- Constipation and pelvic pressure
There are several ways to detect ovarian cancer and all begin with a physical exam, including a pelvic exam to feel the vagina, rectum and lower abdomen for masses or growths. Your doctor may also order other tests, including:
- Transvaginal ultrasound – an imaging technique that uses an ultrasound probe inserted into the vagina to produce an image of the ovaries created by sound waves.
- Computed tomography (CT or CAT scan) – a noninvasive procedure that takes cross-sectional images of the brain or other internal organs to detect any abnormalities that may not show up on an ordinary x-ray.
- Blood test – to measure a substance in the blood called CA-125 (a tumor marker that is found to be elevated in the blood of women with ovarian cancer). This test is more often used to monitor the progress of treatment than as a screening test since non-cancer problems can cause it to be elevated.
Treatment for High-Risk Women
If your family or personal history indicates a significant level of risk, our team will work with you to design a treatment plan that’s right for you. We can offer several strategies to help keep you healthy while aggressively monitoring you for the development of any cancer.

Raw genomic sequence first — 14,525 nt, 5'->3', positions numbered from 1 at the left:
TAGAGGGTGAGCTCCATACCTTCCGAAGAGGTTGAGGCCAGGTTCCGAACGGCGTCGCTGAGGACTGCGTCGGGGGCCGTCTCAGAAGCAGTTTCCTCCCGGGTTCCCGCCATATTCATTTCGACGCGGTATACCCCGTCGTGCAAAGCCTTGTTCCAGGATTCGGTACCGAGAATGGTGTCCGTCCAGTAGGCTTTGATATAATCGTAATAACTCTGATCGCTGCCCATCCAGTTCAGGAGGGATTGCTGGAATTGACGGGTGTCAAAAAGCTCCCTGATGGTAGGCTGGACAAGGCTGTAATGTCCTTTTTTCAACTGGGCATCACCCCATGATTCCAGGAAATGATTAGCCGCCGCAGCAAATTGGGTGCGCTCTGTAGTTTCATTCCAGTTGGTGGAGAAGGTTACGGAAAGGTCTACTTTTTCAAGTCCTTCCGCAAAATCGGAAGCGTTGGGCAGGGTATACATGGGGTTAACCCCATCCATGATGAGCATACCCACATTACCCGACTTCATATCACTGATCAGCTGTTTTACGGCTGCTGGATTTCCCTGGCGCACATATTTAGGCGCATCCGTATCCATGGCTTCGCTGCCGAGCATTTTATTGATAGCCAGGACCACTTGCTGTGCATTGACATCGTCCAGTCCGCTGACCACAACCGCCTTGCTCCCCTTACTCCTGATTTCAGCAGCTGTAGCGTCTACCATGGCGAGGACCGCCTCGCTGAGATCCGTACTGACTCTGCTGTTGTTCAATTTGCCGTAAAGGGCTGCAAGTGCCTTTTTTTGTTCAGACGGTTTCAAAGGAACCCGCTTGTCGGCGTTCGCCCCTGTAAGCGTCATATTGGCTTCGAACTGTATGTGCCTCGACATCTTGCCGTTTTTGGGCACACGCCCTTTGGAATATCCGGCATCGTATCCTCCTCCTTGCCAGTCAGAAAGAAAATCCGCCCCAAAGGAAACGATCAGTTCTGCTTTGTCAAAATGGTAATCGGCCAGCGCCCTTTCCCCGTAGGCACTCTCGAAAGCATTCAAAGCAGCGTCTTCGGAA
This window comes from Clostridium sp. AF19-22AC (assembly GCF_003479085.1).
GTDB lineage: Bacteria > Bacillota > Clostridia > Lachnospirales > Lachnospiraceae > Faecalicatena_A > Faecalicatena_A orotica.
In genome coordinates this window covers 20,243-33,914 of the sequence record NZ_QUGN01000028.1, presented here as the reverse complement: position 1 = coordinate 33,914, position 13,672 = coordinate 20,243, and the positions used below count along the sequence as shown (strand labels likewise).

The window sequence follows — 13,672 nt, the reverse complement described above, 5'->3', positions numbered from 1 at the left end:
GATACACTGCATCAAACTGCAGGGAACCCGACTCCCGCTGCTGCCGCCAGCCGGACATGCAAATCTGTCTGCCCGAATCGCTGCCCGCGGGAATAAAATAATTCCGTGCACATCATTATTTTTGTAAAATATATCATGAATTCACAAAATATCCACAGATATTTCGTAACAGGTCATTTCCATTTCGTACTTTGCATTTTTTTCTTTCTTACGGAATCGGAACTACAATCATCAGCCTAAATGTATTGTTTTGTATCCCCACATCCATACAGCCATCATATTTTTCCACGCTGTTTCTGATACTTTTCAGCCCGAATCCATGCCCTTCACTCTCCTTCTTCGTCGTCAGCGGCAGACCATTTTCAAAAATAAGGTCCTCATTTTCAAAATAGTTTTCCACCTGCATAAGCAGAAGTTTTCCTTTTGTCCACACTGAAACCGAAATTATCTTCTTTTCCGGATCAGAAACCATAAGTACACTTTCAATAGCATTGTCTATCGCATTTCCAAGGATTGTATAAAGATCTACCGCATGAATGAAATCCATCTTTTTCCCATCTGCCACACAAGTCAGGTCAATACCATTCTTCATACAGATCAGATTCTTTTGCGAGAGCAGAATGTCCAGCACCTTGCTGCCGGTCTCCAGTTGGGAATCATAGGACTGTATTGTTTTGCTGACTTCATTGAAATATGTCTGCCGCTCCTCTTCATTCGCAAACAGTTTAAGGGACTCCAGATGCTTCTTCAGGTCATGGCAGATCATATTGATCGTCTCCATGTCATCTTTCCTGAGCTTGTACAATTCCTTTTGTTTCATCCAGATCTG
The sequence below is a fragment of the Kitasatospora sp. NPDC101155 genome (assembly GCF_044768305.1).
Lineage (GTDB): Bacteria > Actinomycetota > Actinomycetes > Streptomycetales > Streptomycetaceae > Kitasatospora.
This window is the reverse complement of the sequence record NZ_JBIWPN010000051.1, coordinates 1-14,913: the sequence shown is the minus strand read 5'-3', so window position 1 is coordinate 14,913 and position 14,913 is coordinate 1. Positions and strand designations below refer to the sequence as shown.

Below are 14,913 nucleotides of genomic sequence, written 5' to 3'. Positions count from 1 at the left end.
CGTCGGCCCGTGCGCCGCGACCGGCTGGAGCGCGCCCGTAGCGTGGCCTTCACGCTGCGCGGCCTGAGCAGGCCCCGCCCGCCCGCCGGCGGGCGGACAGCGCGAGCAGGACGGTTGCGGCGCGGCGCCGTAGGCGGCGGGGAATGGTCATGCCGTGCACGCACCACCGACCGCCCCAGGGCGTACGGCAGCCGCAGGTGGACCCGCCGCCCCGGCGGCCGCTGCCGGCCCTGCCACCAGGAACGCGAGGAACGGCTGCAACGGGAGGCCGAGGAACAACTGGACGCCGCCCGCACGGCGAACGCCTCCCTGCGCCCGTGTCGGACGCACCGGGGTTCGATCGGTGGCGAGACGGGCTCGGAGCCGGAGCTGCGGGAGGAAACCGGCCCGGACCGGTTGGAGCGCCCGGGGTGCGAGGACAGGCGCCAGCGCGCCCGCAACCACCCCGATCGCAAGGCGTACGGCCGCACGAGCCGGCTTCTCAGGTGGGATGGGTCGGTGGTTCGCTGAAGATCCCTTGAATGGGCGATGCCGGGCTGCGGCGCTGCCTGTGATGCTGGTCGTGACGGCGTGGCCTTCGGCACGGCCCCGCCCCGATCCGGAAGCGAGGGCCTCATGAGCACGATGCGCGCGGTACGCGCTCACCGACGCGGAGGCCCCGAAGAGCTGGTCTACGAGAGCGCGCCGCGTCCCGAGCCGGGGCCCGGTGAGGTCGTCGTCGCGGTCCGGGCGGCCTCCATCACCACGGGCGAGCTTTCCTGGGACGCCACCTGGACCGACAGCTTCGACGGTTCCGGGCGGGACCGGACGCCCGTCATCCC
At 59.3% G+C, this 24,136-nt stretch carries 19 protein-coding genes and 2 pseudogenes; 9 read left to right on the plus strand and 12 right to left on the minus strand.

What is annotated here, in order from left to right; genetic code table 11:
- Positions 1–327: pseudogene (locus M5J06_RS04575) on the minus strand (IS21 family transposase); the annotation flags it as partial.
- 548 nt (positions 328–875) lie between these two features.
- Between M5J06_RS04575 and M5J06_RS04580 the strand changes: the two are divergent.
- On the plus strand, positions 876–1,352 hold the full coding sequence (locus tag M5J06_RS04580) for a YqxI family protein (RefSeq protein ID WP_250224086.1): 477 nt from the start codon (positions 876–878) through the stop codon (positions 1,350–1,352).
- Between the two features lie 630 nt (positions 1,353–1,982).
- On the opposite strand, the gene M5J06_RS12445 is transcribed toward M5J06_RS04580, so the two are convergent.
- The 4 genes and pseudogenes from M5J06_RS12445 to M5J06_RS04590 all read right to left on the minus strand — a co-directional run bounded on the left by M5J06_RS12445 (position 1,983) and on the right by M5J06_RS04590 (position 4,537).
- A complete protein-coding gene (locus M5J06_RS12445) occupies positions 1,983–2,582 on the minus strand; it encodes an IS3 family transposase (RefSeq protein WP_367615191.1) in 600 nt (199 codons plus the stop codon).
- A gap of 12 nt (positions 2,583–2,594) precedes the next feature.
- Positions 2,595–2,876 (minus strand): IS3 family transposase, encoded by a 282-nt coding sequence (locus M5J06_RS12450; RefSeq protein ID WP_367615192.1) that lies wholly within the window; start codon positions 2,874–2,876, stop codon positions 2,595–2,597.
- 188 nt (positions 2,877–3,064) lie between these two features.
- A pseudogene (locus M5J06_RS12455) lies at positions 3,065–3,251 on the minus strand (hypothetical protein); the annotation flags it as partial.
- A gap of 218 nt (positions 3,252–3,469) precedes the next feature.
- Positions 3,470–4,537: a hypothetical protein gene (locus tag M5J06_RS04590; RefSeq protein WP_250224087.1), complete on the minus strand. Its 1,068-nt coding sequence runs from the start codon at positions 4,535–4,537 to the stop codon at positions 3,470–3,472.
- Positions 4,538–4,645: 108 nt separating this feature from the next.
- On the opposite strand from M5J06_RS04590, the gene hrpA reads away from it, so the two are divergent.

- Personal risk assessment and close observation with cancer screening
- Chemoprevention which offers FDA approved medications, including birth control pills, to help prevent ovarian cancer from developing
- Surgical risk reduction options for those women who carry a genetic mutation and have the most increased risk of developing ovarian cancer
Genetic mutations and other inherited risk factors are a factor in less than 10 percent of all breast and 20 percent of ovarian cancers. If you do carry an inherited mutation that increases the risk of ovarian cancer, our genetic counselors can help you understand what it means to you. Because genetic risk is complex, our genetic counselors are an integral part of the high-risk program’s interdisciplinary team, whose primary purpose is helping you manage your risk of developing cancer.
To reduce your risk of ovarian cancer, and to keep yourself healthy overall, you should eat a balanced diet, get regular exercise and try to keep yourself relaxed and stress- free. You should also avoid risk factors that are under your control and known to cause cancer.